JpGU-AGU Joint Meeting 2020

Presentation information

[E] Poster

A (Atmospheric and Hydrospheric Sciences ) » A-CC Cryospheric Sciences & Cold District Environment

[A-CC38] Ice cores and paleoenvironmental modeling

convener:Ayako Abe-Ouchi(Atmosphere and Ocean Research Institute, The University of Tokyo), Ryu Uemura(Nagoya University), Kenji Kawamura(National Institute of Polar Research, Research Organization of Information and Systems), Nozomu Takeuchi(Chiba University)

[ACC38-P04] Dielectric anisotropy measurement of Dome Fuji ice core and implications for crystal orientation fabric development

*Tomotaka Saruya1, Shuji Fujita1,2 (1.National Institute of Polar Research, 2.The Graduate University for Advanced Studies)

Keywords:dielectric anisotropy, crystal orientation fabric

Crystal orientation fabric (COF) is one of important factors in the physical properties of ice cores. Deformation and flow of ice-sheet ice are highly controlled by COF development. Generally, orientation of c-axes is measured using ice thin sections and crystal fabric analyzers. For the last decades, several systems of automatic fabric analyzers were invented. However, automatic methods still require making many thin sections of ice, which means that we need much effort and a long time. In addition, numbers of crystal grains within a thin section are of the order of several hundreds. To make bulk ice-core based measurements of the COF possible, we developed a new measurement method for COF of ice cores by measuring tensorial components of the dielectric permittivity of ice core using an open resonator. Hexagonal ice crystal has physical properties with uniaxial symmetry around the c-axis. The dielectric property also has such a symmetry. High-frequency- limit permittivity in ice is approximately 3.15 under the temperature of Cryosphere of the earth. The difference in permittivity between parallel and perpendicular to the c-axis is approximately 0.037 (Fujita et al., 1993). Based on this anisotropic property of each crystal grain, polycrystalline ice has macroscopic anisotropy of permittivity caused by COF. By measuring the macroscopic dielectric property parallel and perpendicular to the ice core axis, we can estimate the degree of the c-axis cluster around the vertical.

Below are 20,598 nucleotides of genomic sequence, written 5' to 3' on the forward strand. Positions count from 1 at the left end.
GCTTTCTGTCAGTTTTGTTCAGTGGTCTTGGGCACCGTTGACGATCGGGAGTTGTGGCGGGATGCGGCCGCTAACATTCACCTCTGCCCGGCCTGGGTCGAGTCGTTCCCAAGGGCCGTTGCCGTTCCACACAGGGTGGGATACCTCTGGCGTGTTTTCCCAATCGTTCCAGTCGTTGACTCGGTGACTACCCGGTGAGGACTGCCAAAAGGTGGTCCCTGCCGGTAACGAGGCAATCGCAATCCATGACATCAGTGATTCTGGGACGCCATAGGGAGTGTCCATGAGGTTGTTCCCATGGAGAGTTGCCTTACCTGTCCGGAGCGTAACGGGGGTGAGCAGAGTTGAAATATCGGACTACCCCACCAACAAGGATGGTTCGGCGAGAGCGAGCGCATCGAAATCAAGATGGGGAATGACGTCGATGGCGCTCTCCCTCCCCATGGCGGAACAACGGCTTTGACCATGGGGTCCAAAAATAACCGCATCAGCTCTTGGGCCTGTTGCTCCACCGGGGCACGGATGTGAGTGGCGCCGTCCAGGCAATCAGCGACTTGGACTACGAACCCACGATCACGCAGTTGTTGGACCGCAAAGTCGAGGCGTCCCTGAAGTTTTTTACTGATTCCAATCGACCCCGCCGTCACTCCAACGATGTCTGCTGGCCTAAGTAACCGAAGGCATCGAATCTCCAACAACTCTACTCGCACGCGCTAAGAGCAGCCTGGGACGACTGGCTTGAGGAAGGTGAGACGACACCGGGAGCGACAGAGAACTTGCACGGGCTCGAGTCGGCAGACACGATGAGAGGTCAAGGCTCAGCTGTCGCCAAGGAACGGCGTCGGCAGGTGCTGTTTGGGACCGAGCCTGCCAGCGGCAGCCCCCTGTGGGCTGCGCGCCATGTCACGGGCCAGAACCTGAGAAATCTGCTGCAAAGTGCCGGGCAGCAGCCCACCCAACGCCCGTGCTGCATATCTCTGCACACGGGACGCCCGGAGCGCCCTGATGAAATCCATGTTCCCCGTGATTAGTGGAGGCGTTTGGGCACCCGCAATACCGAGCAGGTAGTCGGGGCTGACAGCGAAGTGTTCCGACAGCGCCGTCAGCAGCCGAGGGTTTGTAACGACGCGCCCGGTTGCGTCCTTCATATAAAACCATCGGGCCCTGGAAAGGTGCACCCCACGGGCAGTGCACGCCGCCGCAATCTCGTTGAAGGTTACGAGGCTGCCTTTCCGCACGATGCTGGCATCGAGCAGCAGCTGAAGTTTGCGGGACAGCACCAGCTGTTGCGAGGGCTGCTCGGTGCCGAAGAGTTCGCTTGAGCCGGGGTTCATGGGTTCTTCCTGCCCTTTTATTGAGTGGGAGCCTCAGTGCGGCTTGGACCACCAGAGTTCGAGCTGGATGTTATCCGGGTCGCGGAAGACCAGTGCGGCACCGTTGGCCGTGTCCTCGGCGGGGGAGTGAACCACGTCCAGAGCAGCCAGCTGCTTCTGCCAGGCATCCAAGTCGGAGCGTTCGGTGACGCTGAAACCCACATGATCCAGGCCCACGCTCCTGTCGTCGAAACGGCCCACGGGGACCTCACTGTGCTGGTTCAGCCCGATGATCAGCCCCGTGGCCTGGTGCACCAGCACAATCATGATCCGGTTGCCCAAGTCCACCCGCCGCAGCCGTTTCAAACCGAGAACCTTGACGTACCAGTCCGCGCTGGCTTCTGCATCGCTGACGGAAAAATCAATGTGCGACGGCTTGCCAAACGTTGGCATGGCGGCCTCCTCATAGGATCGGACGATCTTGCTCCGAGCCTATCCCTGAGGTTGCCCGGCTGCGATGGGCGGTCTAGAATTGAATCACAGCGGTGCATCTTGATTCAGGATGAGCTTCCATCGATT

We investigated Dome Fuji Station ice cores drilled at Dome Fuji, the second highest dome summit in East Antarctica. To better understand meaning of the COF with respect to glacial processes, successive measurement was performed with an interval of every 5 m. At each step, 1 m-long ice core was measured continuously with a resolution of about 30 mm. Measurements were done to a depth of 1800 m. We used an open resonator of microwave using frequencies between 15 and 20 GHz. All measurements were conducted under -30C in a cold temperature room. We used thick sections of slab-shaped ice core samples with thickness between 35 and 75 mm, which contains 1000 times volume of ice compared with thin section measurements.
As a result of the successive measurement down to 1800 m, we observed that the dielectric anisotropy increased with increasing depth. This trend is consistent with the c-axis clustering toward the core axis due to the uniaxial compression. In addition to the large-scale trend of increase, we found the small fluctuations of the degree of the c-axis cluster with scales of 10 – 100 m. In this presentation, we discuss variations of the dielectric anisotropy along core depths in terms of (i) insolation at the timing of snow deposition and (ii) the other physical and chemical properties.